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Art: Private Puzzles

Sheila Gibson Stoodley

In private, maze-maker Adrian Fisher allows himself to be devilish. He and the five-member design team at his namesake firm in Dorset, England, annually plot 60 to 75 mazes that are created from a variety of different materials: stalks of corn, mirrors, mosaic tiles, wooden panels, rocks, paving stones, and hedges. Most of the mazes are for properties that are open to the public, and the designs are generally hospitable. The 1.8-acre Marlborough Maze at Blenheim Palace in Woodstock, Oxfordshire, England, which Fisher completed in 1991, is impressive but still family-friendly. The 1704 Battle at Blenheim, Bavaria, in which John Churchill, the first Duke of Marlborough, trounced the forces of King Louis XIV, serves as the maze’s theme. The path to the center leads through a stack of cannonballs, across banners, and along the shafts of blaring trumpets, all of which are rendered in 6-foot-tall yew trees.

The mazes that Fisher creates for private estates are more idiosyncratic and, in some cases, downright wicked. Consider the one that Fisher is constructing for himself at his 7-acre home in Dorset. The puzzle is 80 feet by 80 feet, which is the minimum size that he recommends for a hedgerow maze. It will not be finished until about two years from now, when the yew trees have grown to their full size. Then the maze will change as often as Fisher pleases. So that he can alter the path to the center in numerous ways, he is going to install a quartet of gates that he can lock and unlock. He also will include a 10-foot section of hedge that rotates 90 degrees. Another gate will use sensors to detect your approach and rise from the ground to block the way forward; when you turn around, the sensors will note your acquiescence, and the gate will drop and let you continue toward the center, or solution, of the maze.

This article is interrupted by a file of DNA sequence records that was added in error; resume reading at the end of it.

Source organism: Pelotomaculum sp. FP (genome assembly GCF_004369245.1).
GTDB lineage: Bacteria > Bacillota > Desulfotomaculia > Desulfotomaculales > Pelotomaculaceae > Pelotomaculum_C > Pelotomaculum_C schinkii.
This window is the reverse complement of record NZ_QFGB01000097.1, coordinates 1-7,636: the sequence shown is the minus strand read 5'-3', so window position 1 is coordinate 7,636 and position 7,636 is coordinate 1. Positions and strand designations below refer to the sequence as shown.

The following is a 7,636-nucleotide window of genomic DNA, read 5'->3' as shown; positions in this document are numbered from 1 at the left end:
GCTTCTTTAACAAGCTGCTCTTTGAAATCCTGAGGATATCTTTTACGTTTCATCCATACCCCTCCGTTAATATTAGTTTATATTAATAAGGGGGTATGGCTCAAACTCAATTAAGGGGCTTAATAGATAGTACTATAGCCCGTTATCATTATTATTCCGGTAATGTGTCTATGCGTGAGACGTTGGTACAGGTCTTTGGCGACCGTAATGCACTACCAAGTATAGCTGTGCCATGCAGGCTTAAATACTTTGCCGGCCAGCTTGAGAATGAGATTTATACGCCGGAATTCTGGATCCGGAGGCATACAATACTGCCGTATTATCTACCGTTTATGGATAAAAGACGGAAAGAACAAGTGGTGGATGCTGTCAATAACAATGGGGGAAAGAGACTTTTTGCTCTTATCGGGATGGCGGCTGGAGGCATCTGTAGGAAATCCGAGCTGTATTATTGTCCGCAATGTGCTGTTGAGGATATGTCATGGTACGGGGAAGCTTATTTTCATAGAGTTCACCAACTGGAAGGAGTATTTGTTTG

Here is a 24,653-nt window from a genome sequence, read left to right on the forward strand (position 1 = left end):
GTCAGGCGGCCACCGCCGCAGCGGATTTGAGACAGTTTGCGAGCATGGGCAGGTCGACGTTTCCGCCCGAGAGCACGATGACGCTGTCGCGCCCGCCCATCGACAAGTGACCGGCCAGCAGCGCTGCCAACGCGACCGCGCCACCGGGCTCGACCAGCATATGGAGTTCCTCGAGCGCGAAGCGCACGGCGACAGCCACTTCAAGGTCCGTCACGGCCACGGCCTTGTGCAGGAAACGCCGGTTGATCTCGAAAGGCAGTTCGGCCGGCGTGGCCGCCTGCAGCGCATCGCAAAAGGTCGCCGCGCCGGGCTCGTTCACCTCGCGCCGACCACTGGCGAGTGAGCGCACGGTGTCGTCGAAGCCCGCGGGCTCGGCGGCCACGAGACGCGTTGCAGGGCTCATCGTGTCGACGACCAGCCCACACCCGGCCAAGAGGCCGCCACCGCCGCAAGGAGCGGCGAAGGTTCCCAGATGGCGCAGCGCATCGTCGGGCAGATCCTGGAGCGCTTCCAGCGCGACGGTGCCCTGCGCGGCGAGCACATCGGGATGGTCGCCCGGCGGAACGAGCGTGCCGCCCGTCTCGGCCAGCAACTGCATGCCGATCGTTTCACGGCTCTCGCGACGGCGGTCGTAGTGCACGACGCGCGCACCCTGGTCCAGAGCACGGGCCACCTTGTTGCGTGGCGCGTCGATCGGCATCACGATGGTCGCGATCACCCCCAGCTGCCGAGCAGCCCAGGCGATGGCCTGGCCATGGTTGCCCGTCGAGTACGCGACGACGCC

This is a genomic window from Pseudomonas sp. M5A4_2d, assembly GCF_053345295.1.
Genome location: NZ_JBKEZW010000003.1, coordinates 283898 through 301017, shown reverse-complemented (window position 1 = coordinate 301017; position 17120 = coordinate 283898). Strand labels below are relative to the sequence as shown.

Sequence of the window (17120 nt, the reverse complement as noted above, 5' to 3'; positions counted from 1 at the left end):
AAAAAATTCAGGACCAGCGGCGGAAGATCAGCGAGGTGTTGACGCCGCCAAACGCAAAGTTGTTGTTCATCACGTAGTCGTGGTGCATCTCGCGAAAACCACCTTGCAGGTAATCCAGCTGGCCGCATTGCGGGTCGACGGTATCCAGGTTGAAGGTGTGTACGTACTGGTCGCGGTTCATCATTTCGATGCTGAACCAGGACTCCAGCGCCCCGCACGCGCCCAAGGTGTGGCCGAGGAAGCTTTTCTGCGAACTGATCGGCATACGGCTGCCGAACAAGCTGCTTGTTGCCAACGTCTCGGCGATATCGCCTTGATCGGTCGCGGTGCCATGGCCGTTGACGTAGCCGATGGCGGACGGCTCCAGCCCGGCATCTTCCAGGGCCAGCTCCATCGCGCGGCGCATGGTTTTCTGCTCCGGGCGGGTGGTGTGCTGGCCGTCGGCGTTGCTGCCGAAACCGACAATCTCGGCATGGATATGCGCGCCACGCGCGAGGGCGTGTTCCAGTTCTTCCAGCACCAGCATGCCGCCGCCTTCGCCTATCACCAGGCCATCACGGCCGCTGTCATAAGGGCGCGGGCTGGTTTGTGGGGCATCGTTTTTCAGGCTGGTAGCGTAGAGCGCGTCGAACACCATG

"On a small scale, it’s not a problem to do those things," says Fisher, who is 56 and has been making mazes for more than 30 years. "If I had lots of people trying to use it at once, it would be difficult to do. I can design a private garden to be much more joyful and varied. Each one is different, and normally it reflects the character of the owner."

An English client asked for a large hedgerow maze that incorporated his favorite sport, cricket, in overt and subtle ways. The entrance to the puzzle features white wicker gates decorated with a Players Only sign, both of which appear on a professional cricket field. Also, Fisher employed willow trees because cricket players wield bats made from willow wood. Fisher placed a 10-by-6-foot cricket pavilion, a veranda-like structure, at the center and equipped it with a small refrigerator. "[The client] used it to get away from the wife for a bit," Fisher says, "a quiet place to retreat to with a book or to have a gin and tonic."

He never has seen the final version of his most private commission. A young woman requested that he design a maze so that she could have an image of that design depicted in a tattoo. "I told her I’d like to reserve the right to see the completed design and take a photo," says Fisher. "She said, ‘Oh, I had a part of my anatomy in mind that you aren’t allowed to see.’ I said, ‘OK, I won’t see it,’ and she answered, ‘No, you will not.’ Her boyfriend must be thrilled with it, I suppose."

Adrian Fisher Mazes Ltd., +44.1258.458845, www.mazemaker.com

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